." In truth, South Korea is
already a strong presence in this community; arguably KLF was more of a
recognition and celebration of that relationship. In any case, one
conclusion was clear: there is a lot going on in this part of the world.
Some years ago, the Open Source Development Laboratories recognized that
Japanese companies were increasingly making use of Linux but were not
always participating in the development community. To help close the loop,
OSDL began a series of events where Japanese developers could hear from —
and talk with — developers from the wider community; that practice
continued into the Linux Foundation era. Your editor was lucky
enough to be able to attend a number of these events, starting in 2007. These conferences cannot
claim all of the credit for the marked increase in contributions from Japan
over the last several years, but it seems clear that they helped. The
Japanese Linux Symposium has since transformed into LinuxCon Japan, a
proper development conference in its own right.
KLF is clearly meant to follow the same pattern, but there is a big
difference this time around: community participation from Korea is already
increasing in a big way. For example, Samsung first appeared in the list
of top kernel contributors in the 2.6.35
development cycle over two years ago; it has held its place on that list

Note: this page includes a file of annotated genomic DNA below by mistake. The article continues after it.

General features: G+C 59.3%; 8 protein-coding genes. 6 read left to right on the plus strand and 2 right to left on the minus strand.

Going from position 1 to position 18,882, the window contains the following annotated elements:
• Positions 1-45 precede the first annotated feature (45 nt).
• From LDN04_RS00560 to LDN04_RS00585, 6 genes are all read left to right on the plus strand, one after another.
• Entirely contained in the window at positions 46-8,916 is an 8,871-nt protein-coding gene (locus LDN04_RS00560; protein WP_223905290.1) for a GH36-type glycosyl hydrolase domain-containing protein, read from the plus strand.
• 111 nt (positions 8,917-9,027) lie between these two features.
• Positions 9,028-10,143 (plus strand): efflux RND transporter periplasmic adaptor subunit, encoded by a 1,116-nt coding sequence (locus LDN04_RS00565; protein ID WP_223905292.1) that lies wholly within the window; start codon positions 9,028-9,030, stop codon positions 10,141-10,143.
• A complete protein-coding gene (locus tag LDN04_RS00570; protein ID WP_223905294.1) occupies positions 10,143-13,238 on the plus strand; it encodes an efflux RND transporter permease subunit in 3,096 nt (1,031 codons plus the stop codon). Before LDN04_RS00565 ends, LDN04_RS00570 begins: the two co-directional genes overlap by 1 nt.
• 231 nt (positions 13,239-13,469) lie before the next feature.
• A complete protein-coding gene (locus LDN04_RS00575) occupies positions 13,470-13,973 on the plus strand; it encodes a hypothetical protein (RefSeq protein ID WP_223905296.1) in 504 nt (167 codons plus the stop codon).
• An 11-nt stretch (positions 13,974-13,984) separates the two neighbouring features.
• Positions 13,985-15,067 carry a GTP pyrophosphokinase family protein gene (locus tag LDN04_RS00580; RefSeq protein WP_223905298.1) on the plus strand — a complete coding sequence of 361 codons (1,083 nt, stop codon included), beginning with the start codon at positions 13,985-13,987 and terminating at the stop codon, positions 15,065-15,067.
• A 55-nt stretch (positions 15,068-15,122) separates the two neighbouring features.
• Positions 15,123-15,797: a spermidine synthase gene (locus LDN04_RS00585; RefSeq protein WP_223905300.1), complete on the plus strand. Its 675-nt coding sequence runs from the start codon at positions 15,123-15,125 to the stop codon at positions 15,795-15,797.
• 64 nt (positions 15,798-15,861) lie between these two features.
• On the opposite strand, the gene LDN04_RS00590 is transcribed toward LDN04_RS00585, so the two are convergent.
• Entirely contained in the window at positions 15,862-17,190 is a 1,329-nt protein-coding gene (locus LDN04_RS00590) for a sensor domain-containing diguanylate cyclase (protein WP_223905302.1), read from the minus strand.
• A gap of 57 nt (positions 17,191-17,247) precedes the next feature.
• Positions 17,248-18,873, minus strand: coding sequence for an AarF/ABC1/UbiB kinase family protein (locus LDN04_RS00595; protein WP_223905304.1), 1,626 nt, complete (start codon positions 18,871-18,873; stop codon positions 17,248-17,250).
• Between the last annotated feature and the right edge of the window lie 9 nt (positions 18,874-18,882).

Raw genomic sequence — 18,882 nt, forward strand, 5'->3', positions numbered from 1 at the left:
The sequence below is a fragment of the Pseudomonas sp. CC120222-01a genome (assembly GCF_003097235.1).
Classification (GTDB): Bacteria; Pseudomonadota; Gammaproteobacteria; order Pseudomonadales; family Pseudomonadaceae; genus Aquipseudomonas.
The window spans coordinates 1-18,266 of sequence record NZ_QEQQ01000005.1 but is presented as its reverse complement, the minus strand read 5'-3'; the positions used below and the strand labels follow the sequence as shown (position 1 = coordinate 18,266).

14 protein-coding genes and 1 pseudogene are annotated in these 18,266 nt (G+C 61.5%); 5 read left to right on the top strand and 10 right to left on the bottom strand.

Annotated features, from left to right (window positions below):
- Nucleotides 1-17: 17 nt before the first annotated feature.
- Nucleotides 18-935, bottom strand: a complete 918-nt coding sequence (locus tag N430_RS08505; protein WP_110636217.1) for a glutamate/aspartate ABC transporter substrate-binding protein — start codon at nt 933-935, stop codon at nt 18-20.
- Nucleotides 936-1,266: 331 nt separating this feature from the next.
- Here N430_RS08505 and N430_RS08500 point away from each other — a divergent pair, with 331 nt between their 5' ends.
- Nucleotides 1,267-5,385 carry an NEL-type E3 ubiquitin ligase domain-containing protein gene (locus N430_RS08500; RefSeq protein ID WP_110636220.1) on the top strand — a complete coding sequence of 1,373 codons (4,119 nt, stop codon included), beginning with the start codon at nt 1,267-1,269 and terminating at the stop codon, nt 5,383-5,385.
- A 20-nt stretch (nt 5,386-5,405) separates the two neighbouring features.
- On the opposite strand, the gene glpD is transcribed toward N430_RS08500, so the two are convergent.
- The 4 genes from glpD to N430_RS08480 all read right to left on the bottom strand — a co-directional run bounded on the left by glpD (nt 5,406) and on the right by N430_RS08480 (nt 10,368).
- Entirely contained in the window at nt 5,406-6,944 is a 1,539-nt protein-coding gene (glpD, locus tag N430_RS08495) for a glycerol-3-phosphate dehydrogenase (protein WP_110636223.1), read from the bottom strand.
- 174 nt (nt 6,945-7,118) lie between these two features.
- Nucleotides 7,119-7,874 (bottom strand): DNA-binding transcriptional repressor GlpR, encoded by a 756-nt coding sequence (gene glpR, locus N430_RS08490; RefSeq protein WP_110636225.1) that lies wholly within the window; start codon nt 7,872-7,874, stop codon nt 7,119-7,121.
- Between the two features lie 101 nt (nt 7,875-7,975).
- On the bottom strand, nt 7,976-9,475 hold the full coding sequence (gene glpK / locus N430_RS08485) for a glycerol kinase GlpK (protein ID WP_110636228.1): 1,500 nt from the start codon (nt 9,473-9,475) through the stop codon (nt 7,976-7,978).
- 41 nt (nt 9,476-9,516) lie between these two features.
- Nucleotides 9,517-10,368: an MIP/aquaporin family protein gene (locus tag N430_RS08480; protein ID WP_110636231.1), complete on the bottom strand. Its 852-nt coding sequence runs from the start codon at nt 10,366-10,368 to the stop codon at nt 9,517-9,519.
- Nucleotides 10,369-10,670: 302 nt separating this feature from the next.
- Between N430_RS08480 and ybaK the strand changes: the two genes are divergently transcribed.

ever since. Contributions from Korean developers are clearly not in short
supply. That made the job of the KLF speakers easy; rather than
encouraging Korean developers to participate more, they were able to offer
their thanks and talk more about how to get things done in the community.
The first talk (after the inevitable cheerleading session by Linux
Foundation head Jim Zemlin) was by Samsung vice president Wonjoo Park; his
goal was to make it clear that Linux is an important resource for Samsung,
the "host sponsor" for the event as a whole. Software, he said,
is the means for product differentiation in today's market; it is the most
important part of any product and drives the business as a whole. Samsung,
it seems, is a software company.
The company got its start with Linux in 2003, using a distribution from
MontaVista. Use of Linux expanded over the years: appliances in 2005,
televisions in 2006, and so on. Samsung's first Linux smartphone came out